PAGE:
For some teams, a 14-0 start is not the best solution for success later in the season. It gives them the false sense of security that change, improvement and evolution are not necessary for them because they’ve already got it. They take for granted the fact that luck was highly responsible for several of their wins and instead take it to mean they can come back from any game, anywhere and at any time they want in the future–that falling behind early and taking plays off on defense is ok. It allows them to over-rely on their playmakers to do it all and their playmakers over-rely on themselves to do it all as well. It gives the coach a feeling of stubborn flawlessness.
The Arizona Wildcats (23-6, 11-6) is one of those teams this season.
In the first half of the season, Arizona went 14-0 and beat five top 50 RPI teams (Miami, Florida, San Diego State, Southern Miss and Colorado). Though there was a lot to be happy about, the warning signs were there–it’s just that no one really wanted to talk about them at the time and ruin the euphoric Zona daze everyone was in, including myself. In many of their games, Arizona relied heavily on their playmakers, such as Mark Lyons, to come from behind and make clutch shots for the win. Luck was a big factor in helping us win a few games, and had a few plays gone differently, Arizona would not have had the non-conference resume they can boast of today. Game after game, it became readily apparent the Wildcats’ freshmen were not developing at a desirable rate. But it was of no matter. After all, Arizona was 14-0.
Fast forward to the second half of the season. After feeling invincible, Arizona has not improved, changed or evolved. They have allowed themselves to fall behind in games and, unlike earlier games, have not been able to come back because they are now facing teams that have improved, changed and evolved. Freshmen, lacking development, have relied heavily on playmakers and playmakers have relied too heavily on themselves. Coach Miller’s stubborn refusal to make major adjustments have allowed other coaches with good guards to pick his predictable game-plan apart.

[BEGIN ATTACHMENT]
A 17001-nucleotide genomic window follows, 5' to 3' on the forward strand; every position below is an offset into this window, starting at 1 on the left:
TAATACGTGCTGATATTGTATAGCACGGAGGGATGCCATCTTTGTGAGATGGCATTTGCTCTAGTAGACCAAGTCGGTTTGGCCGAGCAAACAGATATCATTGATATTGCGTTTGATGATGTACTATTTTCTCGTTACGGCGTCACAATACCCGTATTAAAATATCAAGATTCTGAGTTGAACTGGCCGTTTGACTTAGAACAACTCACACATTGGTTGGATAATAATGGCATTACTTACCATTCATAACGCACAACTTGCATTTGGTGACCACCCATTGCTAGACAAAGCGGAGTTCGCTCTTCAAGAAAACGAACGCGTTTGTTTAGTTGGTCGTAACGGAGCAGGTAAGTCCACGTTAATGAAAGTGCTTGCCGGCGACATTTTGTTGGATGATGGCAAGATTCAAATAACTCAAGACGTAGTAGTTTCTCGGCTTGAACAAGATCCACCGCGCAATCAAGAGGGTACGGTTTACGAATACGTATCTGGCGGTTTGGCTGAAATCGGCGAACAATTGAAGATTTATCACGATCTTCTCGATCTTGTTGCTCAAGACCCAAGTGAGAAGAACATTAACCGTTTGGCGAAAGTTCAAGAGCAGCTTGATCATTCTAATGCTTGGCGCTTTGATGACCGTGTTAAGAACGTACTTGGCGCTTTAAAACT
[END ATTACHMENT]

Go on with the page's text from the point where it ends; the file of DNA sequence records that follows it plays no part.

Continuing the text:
Arizona’s 74-69 loss to UCLA was a good example. Not unlike the Wildcats’ first game against the Bruins, Arizona simply fell behind by too much to get it back. Though Grant Jerrett had a career game (14 points), this was an outlier for the freshmen considering Jerrett usually averages only five points per game, Brandon Ashley had no points against UCLA and Kaleb Tarczewski–though improving slightly–had two critical turnovers and missed two easy but critical shots with limited touches. Putting too much weight on their shoulders as playmakers, Solomon Hill and Lyons were an awful 36% from the floor (14% from three point range) and had 10 of the team’s 16 turnovers. Down by only three with less than twenty seconds left, Lyons tried to take matters into his own hands and completely messed it up. Regardless of the fact UCLA’s Larry Drew II (14 points, 9 assists) ran circles around our defense when Lyons was in and was contained when Jordin Mayes played in Lyon’s place, Miller refused to keep Lyons out of the game when it was clear he was having a terrible performance on both ends of the floor; Lyons played for 31 minutes and Mayes (8 points, 50% from the floor) played for 13. Despite Arizona’s terrible defensive decline, Miller refuses to implement any occasional plan B–aka zone–when it is clear his man-to-man is turning into a disaster. At this point in the season, it is probably too late.
As a result, Arizona is 9-6 in the latter half and have not beaten a top 50 RPI team. In other words, the Wildcats have not beaten one Pac-12 team in the second half of the season that will be in the NCAA Tournament.
Scared? Yeah, me too.